Jones has a .304 career average and .402 on-base percentage, with 2,670 hits in 2,436 games over 19 seasons. Brett had a .305 average, .369 OPB and 3,154 hits in 2,707 games over 21 years. Brett was at his best in the Royals heyday from 1976 to 1985, finishing in the top three in the American League MVP balloting four times including his lone MVP award in 1980.
“Many times [Braves president and former general manager] John Schuerholz, who used to be here in Kansas City, has told me how much I remind him of George back in the day,” Jones said. “I take that as the ultimate compliment for a third baseman. He was a gritty, gutty ballplayer. He was the toast of the town here in Kansas City. And bottom line, he helped them win ballgames day in and day out. Anytime I can draw a comparison to someone like that, I’m honored.”
In postseason play, Jones has a .288 average and .411 OBP with 13 homers in 92 games. Brett hit a robust .337 with a 1.023 OPS and 10 homers in 43 postseason games.
Brett won the last of his three batting titles at age 37, hitting .329 in 1990. He batted over .290 only one other time in his final eight seasons, and hit .266 with career-low .312 OBP at age 40 in his final season in 1993.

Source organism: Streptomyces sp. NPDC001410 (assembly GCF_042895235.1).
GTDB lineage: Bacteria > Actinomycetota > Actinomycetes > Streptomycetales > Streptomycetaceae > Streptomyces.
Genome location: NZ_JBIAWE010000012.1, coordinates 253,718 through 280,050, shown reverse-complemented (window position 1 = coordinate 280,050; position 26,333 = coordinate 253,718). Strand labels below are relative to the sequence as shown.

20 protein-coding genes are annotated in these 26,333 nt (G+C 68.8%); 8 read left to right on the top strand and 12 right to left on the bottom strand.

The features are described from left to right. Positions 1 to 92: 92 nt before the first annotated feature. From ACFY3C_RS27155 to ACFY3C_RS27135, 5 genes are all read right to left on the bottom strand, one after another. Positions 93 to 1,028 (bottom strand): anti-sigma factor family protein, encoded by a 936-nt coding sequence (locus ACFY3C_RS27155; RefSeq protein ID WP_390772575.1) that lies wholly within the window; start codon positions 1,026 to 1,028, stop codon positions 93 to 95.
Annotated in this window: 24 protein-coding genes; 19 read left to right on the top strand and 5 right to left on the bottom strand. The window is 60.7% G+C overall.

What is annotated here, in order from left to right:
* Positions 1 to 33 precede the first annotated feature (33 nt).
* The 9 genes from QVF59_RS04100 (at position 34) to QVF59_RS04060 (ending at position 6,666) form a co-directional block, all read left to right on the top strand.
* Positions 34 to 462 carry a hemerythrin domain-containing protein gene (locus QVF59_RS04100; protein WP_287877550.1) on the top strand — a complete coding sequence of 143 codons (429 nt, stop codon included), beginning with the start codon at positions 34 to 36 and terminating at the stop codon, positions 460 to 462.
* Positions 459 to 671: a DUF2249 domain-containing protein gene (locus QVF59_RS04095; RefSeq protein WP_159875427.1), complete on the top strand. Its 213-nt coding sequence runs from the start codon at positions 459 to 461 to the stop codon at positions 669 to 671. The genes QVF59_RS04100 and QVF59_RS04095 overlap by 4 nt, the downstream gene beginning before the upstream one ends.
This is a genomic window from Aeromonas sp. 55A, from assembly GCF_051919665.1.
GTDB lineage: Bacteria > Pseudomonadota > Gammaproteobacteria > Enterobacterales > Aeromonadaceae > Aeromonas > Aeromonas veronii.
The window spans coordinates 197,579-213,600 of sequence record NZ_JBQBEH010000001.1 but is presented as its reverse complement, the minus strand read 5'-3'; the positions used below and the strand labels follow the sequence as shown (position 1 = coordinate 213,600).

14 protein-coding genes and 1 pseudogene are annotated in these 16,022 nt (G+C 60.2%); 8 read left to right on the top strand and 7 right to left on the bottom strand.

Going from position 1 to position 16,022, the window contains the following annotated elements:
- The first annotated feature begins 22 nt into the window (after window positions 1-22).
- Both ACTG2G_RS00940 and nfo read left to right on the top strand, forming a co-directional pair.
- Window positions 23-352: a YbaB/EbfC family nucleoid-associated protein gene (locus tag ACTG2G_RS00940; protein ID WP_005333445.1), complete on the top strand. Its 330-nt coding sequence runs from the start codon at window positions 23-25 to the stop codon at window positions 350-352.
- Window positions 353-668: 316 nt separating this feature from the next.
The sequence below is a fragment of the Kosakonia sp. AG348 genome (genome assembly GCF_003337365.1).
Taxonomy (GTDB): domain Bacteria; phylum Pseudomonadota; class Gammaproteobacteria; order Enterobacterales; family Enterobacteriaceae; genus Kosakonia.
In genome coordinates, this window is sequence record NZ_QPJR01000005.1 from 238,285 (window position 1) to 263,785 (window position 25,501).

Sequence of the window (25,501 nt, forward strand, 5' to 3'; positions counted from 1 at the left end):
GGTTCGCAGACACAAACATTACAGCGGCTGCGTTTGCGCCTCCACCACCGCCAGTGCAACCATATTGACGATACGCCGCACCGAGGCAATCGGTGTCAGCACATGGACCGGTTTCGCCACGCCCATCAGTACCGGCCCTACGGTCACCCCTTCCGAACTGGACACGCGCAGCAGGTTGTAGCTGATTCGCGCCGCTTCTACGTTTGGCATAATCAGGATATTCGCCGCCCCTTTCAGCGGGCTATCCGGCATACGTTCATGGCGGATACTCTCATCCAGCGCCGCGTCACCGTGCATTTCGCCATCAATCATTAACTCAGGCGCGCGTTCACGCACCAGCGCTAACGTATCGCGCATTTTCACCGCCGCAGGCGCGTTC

Jones at 40 is hitting .318 with a .396 OBP, albeit in only 49 games due to two stints on the disabled list and other rest days. He’s probably going to hit over .295 for a fifth time in his final eight seasons and could possibly hit .320 or higher for the fourth time in his final seven seasons.
Oh, by the way, he leads the majors with .532 OBP when leading off innings, ahead of Minnesota’s Joe Mauer (.521) and Baltimore’s Nick Markakis (.486).
He’s gimpy at times, but still plays at a high level.
An All-Star at 40.
And the second-best third baseman of all time, in our view. By a nose over Brett.
NL All-Star lineup
(Matt Cain is starting pitcher)
AL All-Star lineup
(Juster Verlander is starting pitcher)